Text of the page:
In January 2006, Berezovsky stated in an interview to a Moscow based radio station that he was working on overthrowing the administration of Vladimir Putin by force . In November 2006, Berezovsky accused Putin of ordering the poisoning of FSB defector and fellow dissident Alexander Litvinenko, who also lived in exile in the UK. The two were close associates. [ Berezovsky said he had no doubts that Russian authorities were behind the poisoning.
On April 13, 2007, in an interview with the British newspaper The Guardian, Berezovsky declared that he is plotting a new Russian revolution to overthrow the regime of Vladimir Putin by financing important people in Putin's administration.
"We need to use force to change this regime," he said. "It isn't possible to change this regime through democratic means. There can be no change without force, pressure." Asked if he was effectively fomenting a revolution, he said: "You are absolutely correct."
During the interview, however, he did not mention violence and cited the recent nonviolent revolutions in Ukraine and Georgia as examples for Russia.
He also admitted that during the last six years he struggled much to "destroy the positive image of Putin" and tried to portray him whenever possible as a dangerously anti-democratic figure. On April 13th Berezovsky told the Associated Press by telephone in Britain, "Putin has created an authoritarian regime against the Russian constitution." He added, "I don't know how it will happen, but authoritarian regimes only collapse by force."
The Russian Prosecutor Gereneral's Office has launched a criminal investigation against Berezovsky to find whether his comments can be considered a "seizure of power by force", as outlined in the Russian Criminal Code. If convicted, an offender is facing up to 20 years of imprisonment.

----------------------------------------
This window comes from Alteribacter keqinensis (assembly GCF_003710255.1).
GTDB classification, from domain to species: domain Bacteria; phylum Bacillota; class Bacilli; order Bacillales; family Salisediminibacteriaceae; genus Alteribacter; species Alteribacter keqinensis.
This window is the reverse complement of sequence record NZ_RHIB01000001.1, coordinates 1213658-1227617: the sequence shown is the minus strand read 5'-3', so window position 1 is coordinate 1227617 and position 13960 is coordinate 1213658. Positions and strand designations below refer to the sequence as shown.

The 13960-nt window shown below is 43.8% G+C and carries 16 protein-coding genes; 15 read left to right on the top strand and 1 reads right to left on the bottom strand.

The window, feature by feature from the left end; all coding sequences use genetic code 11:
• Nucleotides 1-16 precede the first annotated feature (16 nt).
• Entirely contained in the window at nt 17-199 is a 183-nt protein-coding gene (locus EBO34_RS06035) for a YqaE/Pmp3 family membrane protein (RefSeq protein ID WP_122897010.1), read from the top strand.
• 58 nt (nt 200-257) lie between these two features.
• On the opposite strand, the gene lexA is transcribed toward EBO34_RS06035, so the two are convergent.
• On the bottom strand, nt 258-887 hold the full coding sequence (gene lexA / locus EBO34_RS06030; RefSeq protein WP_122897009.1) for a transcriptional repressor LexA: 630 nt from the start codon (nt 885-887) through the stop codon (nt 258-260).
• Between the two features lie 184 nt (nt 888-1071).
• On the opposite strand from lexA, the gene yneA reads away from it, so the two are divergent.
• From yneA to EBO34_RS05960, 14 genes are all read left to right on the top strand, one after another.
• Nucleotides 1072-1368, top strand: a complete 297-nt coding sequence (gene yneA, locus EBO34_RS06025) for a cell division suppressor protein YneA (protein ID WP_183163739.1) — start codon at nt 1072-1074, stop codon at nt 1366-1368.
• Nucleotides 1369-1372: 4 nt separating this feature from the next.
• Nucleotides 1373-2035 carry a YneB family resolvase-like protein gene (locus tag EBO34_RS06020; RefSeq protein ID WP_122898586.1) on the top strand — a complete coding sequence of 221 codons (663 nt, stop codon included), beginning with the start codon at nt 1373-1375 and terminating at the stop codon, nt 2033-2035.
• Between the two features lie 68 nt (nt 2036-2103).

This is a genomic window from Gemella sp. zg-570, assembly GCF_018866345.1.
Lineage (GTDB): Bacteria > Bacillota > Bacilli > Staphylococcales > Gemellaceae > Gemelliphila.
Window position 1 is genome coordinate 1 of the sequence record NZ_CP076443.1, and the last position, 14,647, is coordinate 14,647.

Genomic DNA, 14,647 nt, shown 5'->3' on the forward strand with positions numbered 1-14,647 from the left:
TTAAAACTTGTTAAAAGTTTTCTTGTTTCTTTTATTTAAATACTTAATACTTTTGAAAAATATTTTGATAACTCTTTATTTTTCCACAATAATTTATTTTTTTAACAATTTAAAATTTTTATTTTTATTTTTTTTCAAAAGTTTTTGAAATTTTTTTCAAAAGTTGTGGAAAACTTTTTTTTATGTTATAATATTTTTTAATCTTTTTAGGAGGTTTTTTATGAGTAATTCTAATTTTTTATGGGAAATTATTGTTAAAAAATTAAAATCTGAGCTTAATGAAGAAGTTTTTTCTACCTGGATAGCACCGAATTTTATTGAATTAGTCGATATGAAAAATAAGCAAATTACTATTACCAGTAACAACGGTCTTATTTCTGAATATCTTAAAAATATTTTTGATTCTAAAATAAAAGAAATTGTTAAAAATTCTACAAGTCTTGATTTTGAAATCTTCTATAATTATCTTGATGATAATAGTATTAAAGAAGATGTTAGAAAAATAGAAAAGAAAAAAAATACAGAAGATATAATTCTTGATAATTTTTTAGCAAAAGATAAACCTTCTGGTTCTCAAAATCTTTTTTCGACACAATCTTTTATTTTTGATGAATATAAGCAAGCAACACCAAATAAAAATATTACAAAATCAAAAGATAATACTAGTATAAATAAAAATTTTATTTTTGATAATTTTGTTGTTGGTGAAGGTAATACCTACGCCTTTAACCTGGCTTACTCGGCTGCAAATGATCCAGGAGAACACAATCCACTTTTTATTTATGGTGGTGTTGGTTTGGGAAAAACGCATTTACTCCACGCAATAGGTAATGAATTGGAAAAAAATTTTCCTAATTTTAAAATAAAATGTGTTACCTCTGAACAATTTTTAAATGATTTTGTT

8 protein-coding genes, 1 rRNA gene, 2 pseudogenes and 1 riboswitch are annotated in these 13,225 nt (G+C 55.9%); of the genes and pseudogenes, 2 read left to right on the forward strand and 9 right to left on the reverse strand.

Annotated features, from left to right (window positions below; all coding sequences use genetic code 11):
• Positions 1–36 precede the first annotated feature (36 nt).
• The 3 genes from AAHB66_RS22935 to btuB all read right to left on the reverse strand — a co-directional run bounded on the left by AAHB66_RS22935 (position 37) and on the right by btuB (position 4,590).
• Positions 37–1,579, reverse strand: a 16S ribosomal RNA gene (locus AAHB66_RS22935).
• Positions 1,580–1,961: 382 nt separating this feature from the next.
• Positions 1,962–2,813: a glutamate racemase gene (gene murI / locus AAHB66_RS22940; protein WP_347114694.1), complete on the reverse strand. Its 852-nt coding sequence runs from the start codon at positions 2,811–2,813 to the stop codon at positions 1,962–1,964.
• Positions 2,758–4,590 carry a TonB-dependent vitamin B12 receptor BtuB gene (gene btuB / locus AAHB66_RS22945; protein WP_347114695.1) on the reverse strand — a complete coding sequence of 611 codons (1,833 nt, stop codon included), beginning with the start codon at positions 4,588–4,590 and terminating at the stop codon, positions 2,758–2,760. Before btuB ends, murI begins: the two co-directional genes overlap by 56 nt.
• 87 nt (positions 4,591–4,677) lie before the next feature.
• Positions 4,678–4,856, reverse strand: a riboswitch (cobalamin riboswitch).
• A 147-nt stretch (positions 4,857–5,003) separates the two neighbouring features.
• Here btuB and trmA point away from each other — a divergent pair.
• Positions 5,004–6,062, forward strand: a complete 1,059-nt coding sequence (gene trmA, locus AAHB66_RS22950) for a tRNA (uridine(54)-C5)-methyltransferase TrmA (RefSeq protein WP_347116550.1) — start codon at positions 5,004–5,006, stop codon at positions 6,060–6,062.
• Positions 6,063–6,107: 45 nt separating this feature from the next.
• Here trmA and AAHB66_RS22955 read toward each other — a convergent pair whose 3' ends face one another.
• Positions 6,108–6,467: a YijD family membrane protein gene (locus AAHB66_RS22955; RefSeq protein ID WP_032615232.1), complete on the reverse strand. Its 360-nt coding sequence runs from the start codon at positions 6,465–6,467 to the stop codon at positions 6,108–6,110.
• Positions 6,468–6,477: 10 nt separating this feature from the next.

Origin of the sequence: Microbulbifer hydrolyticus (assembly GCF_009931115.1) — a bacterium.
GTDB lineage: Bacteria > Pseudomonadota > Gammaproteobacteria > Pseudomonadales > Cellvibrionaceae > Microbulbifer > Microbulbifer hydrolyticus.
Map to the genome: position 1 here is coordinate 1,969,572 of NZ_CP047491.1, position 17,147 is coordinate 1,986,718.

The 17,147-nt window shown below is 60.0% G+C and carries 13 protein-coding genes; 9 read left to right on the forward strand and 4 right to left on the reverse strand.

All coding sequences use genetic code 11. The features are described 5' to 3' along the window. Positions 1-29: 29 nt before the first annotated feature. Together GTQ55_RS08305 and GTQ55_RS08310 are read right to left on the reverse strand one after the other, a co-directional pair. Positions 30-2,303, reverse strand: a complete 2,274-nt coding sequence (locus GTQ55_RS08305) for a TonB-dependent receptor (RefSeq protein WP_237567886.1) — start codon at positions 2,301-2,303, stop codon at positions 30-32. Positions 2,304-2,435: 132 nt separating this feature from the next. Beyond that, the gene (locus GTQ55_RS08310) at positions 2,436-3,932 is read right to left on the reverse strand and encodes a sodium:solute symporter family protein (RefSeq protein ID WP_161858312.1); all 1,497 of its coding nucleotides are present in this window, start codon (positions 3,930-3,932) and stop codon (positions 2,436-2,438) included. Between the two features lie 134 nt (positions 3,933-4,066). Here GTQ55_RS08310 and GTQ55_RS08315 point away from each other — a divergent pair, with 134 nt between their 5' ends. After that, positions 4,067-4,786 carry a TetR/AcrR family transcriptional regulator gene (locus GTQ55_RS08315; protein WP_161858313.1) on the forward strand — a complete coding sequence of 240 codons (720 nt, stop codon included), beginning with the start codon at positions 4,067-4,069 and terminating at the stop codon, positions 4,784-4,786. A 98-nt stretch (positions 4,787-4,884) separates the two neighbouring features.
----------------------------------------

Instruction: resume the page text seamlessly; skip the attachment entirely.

The British Foreign Office has denounced Berezovsky's statements, warning him that his status of a political refugee may be reconsidered, should he continue to make similar remarks. Furthermore, Scotland Yard has announced that it will investigate whether Berezovsky's statements are in violation of the law.
Allegations of corruption
A 1996 Forbes magazine article titled "Godfather of the Kremlin?", by Paul Klebnikov, portrayed Berezovsky as a mafia boss who had his rivals murdered. Berezovsky sued the magazine for libel, and the dispute was ultimately settled with the magazine retracting both claims. Klebnikov expanded the article into a book, Godfather of the Kremlin, that Berezovsky did not contest in court. Klebnikov subsequently became the editor of the Russian edition of Forbes, but he was murdered in Moscow on July 9, 2004.
After his self-exile, prosecutors in Russia had accused Berezovsky of a host of crimes, including fraud and preparing a violent overthrow of Putin's government. Berezovsky denies all the allegations. (source:wiki)